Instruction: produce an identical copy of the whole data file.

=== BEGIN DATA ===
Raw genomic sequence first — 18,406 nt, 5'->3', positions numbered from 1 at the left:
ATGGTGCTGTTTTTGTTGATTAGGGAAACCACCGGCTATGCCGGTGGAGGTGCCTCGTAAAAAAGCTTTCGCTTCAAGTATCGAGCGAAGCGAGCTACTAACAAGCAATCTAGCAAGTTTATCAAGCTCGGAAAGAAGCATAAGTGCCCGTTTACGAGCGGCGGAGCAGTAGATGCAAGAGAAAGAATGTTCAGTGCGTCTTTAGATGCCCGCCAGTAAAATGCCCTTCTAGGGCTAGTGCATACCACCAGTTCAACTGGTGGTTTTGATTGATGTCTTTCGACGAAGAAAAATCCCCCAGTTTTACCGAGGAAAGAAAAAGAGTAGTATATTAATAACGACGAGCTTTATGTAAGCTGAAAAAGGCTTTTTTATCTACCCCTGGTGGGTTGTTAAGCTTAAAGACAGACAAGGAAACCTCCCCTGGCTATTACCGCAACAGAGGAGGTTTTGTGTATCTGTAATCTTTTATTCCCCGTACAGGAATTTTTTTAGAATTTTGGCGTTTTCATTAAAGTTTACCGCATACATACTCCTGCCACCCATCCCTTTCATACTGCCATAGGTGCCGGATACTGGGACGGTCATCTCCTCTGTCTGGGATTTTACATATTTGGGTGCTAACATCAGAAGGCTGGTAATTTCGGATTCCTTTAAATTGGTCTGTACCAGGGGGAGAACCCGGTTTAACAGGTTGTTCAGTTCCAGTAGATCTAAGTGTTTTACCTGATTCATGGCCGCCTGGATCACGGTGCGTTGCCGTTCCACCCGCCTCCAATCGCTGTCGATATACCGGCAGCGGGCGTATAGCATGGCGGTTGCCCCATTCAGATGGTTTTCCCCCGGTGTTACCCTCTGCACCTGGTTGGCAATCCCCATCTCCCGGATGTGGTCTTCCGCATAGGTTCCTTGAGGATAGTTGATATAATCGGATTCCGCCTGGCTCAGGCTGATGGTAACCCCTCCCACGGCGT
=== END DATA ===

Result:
Raw genomic sequence first — 18,406 nt, 5'->3', positions numbered from 1 at the left:
ATGGTGCTGTTTTTGTTGATTAGGGAAACCACCGGCTATGCCGGTGGAGGTGCCTCGTAAAAAAGCTTTCGCTTCAAGTATCGAGCGAAGCGAGCTACTAACAAGCAATCTAGCAAGTTTATCAAGCTCGGAAAGAAGCATAAGTGCCCGTTTACGAGCGGCGGAGCAGTAGATGCAAGAGAAAGAATGTTCAGTGCGTCTTTAGATGCCCGCCAGTAAAATGCCCTTCTAGGGCTAGTGCATACCACCAGTTCAACTGGTGGTTTTGATTGATGTCTTTCGACGAAGAAAAATCCCCCAGTTTTACCGAGGAAAGAAAAAGAGTAGTATATTAATAACGACGAGCTTTATGTAAGCTGAAAAAGGCTTTTTTATCTACCCCTGGTGGGTTGTTAAGCTTAAAGACAGACAAGGAAACCTCCCCTGGCTATTACCGCAACAGAGGAGGTTTTGTGTATCTGTAATCTTTTATTCCCCGTACAGGAATTTTTTTAGAATTTTGGCGTTTTCATTAAAGTTTACCGCATACATACTCCTGCCACCCATCCCTTTCATACTGCCATAGGTGCCGGATACTGGGACGGTCATCTCCTCTGTCTGGGATTTTACATATTTGGGTGCTAACATCAGAAGGCTGGTAATTTCGGATTCCTTTAAATTGGTCTGTACCAGGGGGAGAACCCGGTTTAACAGGTTGTTCAGTTCCAGTAGATCTAAGTGTTTTACCTGATTCATGGCCGCCTGGATCACGGTGCGTTGCCGTTCCACCCGCCTCCAATCGCTGTCGATATACCGGCAGCGGGCGTATAGCATGGCGGTTGCCCCATTCAGATGGTTTTCCCCCGGTGTTACCCTCTGCACCTGGTTGGCAATCCCCATCTCCCGGATGTGGTCTTCCGCATAGGTTCCTTGAGGATAGTTGATATAATCGGATTCCGCCTGGCTCAGGCTGATGGTAACCCCTCCCACGGCGT